The Mother Corp. once had a dedicated radio drama arm in the good ol’ days but not any more. They no longer consider it part of their purview to develop young writers and there is currently no equivalent of “CBC Playhouse“…and that’s too bad.
I have, I confess, a particular soft spot for science fiction on the radio and I’ve been fortunate to find a couple of sites (check out this one and Calfkiller is fun too) where you can find shows like Dimension X and X Minus One, Mindwebs and others. Fun adaptations of classics of the genre by the likes of Arthur C, Clarke, Philip K. Dick, Ray Bradbury, J.G. Ballard, Henry Kuttner, etc. Once I figure out how to create MP3’s of these beauties, I’ll be able to listen to them up in my office as opposed to being relegated to the family computer down on the main floor, where I have to queue up, vying for time with my two sons (both of them World of Warcraft junkies, as well as using said PC for their homework and designing their own computer games). The computer I use for my writing is an old Mac, too old and decrepit for cyberspace, a word processor plain and simple.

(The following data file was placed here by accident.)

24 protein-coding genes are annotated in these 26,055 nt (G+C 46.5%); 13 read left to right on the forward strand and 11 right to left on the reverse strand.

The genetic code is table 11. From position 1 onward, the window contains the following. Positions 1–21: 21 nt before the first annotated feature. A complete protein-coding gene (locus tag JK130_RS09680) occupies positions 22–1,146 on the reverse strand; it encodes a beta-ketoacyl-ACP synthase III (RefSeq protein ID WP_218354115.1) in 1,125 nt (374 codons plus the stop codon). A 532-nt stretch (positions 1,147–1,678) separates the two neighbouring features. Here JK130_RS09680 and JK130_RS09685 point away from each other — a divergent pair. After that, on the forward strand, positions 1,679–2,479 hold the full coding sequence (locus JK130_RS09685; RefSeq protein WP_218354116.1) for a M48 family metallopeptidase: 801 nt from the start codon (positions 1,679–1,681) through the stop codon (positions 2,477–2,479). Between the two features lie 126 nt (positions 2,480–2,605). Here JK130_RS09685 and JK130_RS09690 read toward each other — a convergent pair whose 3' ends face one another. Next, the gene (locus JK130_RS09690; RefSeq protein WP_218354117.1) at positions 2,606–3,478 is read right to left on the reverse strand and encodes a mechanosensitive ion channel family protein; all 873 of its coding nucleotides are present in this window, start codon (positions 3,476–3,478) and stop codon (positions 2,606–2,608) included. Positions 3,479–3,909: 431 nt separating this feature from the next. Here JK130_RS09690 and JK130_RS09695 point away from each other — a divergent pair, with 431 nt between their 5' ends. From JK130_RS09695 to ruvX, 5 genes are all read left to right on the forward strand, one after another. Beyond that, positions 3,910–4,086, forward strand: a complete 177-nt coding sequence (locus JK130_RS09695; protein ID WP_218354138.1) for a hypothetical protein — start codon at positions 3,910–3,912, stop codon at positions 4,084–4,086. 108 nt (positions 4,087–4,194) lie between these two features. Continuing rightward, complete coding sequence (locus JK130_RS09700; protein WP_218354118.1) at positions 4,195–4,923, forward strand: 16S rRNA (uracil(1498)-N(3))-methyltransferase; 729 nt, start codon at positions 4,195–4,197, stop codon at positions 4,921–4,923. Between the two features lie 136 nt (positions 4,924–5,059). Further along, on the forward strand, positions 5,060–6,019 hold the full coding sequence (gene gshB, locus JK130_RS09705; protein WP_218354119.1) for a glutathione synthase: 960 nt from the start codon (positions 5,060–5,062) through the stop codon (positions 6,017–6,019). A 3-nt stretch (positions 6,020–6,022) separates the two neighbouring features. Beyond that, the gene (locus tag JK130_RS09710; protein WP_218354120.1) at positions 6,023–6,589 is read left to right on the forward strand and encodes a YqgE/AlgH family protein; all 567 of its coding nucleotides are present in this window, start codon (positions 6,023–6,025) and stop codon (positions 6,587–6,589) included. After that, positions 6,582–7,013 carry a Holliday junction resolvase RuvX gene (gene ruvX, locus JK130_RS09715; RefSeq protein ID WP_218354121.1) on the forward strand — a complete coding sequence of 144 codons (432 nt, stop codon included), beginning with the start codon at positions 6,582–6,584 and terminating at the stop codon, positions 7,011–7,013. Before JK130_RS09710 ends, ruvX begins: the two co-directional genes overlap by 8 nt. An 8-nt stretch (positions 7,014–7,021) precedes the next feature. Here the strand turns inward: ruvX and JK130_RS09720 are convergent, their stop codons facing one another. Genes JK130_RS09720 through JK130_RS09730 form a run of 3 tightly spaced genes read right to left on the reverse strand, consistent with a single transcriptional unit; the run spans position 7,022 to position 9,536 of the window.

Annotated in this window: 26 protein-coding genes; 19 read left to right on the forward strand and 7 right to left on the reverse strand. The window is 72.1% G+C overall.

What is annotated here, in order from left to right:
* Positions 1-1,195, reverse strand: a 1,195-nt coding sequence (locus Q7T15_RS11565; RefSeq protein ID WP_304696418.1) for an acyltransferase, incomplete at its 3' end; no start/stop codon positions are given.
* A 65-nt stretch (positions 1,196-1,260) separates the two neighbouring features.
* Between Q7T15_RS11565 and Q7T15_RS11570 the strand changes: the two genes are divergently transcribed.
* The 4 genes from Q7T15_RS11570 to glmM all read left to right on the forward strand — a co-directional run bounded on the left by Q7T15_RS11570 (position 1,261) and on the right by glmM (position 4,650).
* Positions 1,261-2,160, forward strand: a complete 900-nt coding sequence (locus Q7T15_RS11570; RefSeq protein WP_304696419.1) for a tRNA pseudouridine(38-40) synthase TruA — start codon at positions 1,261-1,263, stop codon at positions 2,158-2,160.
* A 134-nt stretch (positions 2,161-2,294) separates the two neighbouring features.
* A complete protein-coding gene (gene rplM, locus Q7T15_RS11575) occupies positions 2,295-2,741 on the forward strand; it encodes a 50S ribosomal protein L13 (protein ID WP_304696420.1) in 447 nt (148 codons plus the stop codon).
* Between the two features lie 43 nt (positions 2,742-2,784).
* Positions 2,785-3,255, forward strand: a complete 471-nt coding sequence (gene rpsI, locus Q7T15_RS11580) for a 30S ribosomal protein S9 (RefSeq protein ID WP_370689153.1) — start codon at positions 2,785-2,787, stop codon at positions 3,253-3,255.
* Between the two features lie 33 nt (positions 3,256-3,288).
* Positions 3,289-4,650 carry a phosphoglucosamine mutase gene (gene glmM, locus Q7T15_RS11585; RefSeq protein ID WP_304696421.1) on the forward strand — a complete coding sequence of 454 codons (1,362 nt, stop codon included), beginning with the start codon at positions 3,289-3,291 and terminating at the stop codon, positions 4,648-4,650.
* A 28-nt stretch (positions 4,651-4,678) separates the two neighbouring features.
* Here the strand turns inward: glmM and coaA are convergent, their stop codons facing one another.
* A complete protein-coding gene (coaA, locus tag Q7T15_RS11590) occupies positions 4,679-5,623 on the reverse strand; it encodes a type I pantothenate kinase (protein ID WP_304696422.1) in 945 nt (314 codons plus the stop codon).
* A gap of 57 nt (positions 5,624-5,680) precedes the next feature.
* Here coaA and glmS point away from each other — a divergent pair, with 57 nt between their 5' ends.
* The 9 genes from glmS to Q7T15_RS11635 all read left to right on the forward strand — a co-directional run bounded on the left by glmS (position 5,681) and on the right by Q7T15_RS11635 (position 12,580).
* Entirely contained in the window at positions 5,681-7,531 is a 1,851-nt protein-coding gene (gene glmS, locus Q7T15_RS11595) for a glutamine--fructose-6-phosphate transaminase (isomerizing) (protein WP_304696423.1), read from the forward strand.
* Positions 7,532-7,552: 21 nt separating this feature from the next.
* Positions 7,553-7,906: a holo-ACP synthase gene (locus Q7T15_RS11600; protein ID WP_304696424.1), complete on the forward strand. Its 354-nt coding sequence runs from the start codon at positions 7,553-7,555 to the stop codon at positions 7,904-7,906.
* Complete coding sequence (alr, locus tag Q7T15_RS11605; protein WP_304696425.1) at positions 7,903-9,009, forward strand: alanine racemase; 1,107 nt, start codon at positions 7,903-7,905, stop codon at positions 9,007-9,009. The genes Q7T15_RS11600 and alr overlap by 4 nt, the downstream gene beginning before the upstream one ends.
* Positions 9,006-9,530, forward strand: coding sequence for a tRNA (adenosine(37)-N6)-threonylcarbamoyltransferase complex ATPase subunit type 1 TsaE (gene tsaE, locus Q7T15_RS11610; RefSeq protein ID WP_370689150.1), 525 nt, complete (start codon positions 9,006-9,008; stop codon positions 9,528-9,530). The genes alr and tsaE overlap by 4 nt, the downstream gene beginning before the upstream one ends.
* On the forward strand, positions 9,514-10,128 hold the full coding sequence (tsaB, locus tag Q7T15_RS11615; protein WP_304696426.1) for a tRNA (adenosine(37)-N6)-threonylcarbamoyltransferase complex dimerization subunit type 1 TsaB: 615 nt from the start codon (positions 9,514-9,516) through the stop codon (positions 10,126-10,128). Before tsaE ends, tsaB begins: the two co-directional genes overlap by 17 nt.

The nice thing about the sites I’ve just mentioned is that you can listen to the programs for absolutely nuttin’ and, believe me, you will be entertained.
Listening to a radio drama requires the listener to visualize an entire universe being created purely with words and sound effects. It’s the perfect format to enliven long car trips and commutes. Thanks to the internet, these programs live again, a case where state of the art technology enables us to access an art form that is, sadly, little known and certainly under-appreciated.
I will continue to write radio plays and when the time comes that no one airs them, I will produce them myself, through podcasts. I love the special limits and demands radio drama imposes on writers and can never quite suppress the shiver of excitement I feel when I hear an announcer introducing Lux Radio Theatre’s production of To Have and Have Not, starring Humphrey Bogart and Lauren Bacall, or Petri Wine presenting “The New Adventures of Sherlock Holmes”.
I feel sorry for anyone who’s never heard a really well-rendered radio play. It is an experience not to be missed…and yet so many do.